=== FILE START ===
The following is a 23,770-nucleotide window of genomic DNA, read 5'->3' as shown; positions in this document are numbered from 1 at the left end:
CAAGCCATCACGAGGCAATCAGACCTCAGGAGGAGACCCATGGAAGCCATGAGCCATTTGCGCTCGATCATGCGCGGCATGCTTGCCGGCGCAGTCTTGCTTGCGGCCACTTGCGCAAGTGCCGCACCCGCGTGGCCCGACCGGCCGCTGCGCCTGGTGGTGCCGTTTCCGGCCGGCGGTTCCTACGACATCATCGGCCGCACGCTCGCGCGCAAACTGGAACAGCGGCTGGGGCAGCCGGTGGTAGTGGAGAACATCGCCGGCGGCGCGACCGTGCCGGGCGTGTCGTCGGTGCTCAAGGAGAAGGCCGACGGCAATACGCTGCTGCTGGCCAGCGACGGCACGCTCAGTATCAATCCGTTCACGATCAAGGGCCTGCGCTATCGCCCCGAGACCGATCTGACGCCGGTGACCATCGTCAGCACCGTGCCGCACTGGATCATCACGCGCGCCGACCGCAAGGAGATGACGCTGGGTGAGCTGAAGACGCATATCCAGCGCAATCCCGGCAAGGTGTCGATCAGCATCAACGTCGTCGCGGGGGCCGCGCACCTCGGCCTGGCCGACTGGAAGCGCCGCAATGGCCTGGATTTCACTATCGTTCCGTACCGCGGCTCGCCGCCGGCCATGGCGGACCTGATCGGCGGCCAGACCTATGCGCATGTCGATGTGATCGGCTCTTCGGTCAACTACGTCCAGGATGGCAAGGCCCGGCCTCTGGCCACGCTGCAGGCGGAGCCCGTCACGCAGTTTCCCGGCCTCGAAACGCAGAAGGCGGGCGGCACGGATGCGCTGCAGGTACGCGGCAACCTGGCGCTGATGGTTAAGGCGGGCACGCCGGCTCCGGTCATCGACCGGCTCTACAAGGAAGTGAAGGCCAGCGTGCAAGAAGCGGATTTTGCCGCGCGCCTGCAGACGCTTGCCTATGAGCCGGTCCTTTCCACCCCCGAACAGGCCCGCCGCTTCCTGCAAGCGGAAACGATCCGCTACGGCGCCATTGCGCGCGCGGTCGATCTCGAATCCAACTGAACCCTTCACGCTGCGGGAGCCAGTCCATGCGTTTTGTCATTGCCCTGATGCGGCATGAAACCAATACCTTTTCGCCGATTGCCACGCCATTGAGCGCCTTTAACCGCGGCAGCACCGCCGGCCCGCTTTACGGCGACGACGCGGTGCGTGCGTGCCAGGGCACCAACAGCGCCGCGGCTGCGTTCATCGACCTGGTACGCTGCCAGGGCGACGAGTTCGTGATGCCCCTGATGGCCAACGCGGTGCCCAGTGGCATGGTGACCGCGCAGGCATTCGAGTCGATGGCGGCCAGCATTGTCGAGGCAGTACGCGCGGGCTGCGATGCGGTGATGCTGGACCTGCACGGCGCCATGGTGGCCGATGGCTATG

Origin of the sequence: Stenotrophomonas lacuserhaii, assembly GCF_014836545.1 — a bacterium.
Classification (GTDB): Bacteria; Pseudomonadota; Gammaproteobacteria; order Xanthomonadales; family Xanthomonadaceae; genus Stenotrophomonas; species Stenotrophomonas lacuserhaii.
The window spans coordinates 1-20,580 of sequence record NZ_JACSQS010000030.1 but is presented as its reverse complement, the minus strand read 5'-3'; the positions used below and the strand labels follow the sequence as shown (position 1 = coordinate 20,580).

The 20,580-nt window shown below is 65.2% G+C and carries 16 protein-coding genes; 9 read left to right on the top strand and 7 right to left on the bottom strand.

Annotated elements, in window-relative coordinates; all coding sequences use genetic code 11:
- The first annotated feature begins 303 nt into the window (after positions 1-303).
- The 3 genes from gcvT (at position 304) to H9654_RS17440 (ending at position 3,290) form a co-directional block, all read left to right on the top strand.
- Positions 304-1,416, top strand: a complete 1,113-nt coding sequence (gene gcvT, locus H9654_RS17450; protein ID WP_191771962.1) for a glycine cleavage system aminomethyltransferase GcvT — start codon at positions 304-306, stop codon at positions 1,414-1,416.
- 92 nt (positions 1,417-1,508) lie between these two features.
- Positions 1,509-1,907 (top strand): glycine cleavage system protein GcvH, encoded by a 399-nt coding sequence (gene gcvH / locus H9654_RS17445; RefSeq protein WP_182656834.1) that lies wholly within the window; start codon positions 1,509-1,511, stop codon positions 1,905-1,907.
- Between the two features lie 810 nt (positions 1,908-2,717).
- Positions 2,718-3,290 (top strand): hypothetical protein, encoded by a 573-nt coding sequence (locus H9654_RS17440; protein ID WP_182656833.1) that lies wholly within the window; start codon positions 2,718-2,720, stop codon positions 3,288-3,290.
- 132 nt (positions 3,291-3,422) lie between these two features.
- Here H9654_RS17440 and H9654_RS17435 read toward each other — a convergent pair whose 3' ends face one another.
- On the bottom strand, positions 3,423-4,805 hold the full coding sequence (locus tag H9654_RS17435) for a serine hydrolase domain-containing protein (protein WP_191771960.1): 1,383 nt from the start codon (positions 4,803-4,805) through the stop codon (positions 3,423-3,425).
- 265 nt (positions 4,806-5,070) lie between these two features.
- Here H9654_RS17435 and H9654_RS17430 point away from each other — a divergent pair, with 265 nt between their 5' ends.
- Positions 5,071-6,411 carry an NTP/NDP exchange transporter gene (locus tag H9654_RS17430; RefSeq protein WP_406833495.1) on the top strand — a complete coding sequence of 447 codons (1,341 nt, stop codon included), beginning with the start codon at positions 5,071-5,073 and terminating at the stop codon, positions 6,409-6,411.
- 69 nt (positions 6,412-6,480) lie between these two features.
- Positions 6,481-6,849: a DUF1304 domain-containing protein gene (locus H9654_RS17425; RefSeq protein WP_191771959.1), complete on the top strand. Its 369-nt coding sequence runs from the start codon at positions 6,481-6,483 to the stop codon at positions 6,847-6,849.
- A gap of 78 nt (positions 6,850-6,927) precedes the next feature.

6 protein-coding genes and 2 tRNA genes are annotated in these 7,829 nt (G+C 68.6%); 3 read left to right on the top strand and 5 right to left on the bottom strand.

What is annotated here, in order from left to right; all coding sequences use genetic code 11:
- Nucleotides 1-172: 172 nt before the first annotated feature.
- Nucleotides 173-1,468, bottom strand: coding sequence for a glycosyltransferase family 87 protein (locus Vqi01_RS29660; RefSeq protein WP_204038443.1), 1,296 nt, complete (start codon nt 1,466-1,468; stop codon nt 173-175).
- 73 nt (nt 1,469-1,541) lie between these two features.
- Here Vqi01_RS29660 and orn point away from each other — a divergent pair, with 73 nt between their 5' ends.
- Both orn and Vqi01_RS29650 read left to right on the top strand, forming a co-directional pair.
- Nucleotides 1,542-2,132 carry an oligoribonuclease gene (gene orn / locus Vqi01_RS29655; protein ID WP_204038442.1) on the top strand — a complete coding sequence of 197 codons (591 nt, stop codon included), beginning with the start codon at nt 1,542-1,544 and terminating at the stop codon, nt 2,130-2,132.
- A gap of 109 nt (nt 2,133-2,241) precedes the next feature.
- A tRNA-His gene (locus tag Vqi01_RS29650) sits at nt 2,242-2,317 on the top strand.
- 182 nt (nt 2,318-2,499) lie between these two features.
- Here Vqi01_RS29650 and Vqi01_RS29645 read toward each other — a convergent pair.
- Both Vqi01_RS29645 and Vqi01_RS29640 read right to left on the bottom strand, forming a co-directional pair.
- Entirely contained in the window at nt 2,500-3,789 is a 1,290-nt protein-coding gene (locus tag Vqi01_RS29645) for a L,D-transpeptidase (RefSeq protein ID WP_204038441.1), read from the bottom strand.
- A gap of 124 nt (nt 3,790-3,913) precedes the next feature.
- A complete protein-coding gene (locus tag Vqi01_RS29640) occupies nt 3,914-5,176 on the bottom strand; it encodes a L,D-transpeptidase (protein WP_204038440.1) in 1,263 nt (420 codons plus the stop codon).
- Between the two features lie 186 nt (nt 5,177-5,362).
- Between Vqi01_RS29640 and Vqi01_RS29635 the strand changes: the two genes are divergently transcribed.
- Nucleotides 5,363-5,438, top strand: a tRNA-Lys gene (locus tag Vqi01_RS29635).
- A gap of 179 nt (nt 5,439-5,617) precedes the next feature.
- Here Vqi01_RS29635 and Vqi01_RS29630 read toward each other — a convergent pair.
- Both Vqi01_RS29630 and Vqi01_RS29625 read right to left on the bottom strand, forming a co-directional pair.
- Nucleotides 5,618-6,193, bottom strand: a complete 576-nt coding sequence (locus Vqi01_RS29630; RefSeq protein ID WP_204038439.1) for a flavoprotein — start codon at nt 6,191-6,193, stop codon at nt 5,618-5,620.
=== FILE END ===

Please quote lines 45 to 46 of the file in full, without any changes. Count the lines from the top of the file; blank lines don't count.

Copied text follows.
- Both Vqi01_RS29630 and Vqi01_RS29625 read right to left on the bottom strand, forming a co-directional pair.
- Nucleotides 5,618-6,193, bottom strand: a complete 576-nt coding sequence (locus Vqi01_RS29630; RefSeq protein ID WP_204038439.1) for a flavoprotein — start codon at nt 6,191-6,193, stop codon at nt 5,618-5,620.